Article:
“They got something out of the Whole Foods deal, which gave them a brand, credibility in the food space and knowledge of the food supply chain,” Houlihan Lokey Managing Director Shaun Browne said. “I think they will feel that’s what they need, and after buying Whole Foods they don’t really need the purchase of a [U.K. supermarket].”


But while the acquisition will have helped Amazon learn lessons about food retail in general, there is a lot to be gained from buying a U.K. chain, others argue.

“They are going to continue to try and make inroads into this market and that is a threat the traditional supermarkets are aware of,” Green Street Advisors Managing Director Hemant Kotak said.

“Where the existing players have the edge is their extensive footprint, something Amazon doesn’t have. If you think about last-mile delivery and being close to your customers, that is even more important when thinking about fulfilling grocery orders.”

Amazon Fresh services around 300 postcodes in and around London, from distribution centres in Bow in East London and Weybridge to the west of London. That limits the range of areas to which it can deliver.

A purchase of Waitrose on the other hand would give Amazon a network of 350 stores. Again these are weighted toward London and the South of England, but there are stores across the country, and as with Whole Foods in the U.S., Waitrose is seen as having stores in the wealthiest areas and best locations. There is also likely to be a big crossover of Waitrose and Amazon Prime customers to whom the company can try and cross-sell products and services.

It is not just the distribution of food with which the purchase of a supermarket chain would help. E-commerce giant Zalando's vice president of corporate real estate, Raimund Paetzmann, said at last month’s Bisnow London Industrial and E-Commerce event that supermarkets are ideal for fulfilling the last-mile delivery element of all e-commerce orders, given that they are set up for receiving deliveries.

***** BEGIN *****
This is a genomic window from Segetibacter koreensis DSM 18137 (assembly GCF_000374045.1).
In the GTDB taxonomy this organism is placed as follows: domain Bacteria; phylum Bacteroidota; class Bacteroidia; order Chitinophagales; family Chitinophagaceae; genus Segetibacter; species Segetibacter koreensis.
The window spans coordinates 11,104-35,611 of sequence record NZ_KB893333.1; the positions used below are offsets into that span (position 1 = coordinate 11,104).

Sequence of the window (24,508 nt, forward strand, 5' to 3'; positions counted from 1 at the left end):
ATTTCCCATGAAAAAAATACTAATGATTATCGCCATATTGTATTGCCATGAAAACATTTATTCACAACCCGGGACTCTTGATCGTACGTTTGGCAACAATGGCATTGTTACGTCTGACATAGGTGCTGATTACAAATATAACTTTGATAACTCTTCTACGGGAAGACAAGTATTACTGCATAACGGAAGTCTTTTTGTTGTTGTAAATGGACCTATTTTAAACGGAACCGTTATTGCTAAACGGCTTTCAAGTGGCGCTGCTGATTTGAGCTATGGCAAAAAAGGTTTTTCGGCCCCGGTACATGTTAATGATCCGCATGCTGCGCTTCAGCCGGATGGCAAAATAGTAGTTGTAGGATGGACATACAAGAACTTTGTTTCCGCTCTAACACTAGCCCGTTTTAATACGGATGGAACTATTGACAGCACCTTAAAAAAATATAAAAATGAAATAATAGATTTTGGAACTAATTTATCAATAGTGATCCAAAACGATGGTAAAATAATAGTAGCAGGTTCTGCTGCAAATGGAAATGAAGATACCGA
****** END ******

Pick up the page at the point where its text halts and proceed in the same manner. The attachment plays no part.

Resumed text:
“People talk about logistics and deliveries and traffic, but the milk has always needed to get to the supermarket,” he said.

Bloomberg estimates Waitrose might cost Amazon around £2B to acquire. It also raised the intriguing prospect of the company buying U.K. retailer M&S, which has nearly 1,000 stores across the U.K. The company has a well-regarded premium food brand but an ailing clothing brand.

The other element that the purchase of a supermarket chain in the U.K. would give Amazon is intimate consumer data. The company has said its idea of nirvana would be predictive retailing, where it knows what you want before you even want it. New York University professor Scott Galloway outlined a future where Amazon just sends you two boxes a month: a big one with everything it knows you want, and a much smaller one for a few returns.

The regular purchases consumers make at supermarkets and the amount of data that generates gets Amazon much closer to that ideal, PropTech consultant Slumbers said.

“Coupled with the distribution footprint, buying a supermarket chain gets them much closer to their goal of a frictionless system that gets you what you want as quickly as possible.”

All signs point to a purchase by Amazon in the U.K., but a lot can change with such large acquisitions. The company might decide to abandon its foray into food to concentrate on general merchandising, or potential targets might not be available. But at $7.5 trillion, the global prize could be one worth winning.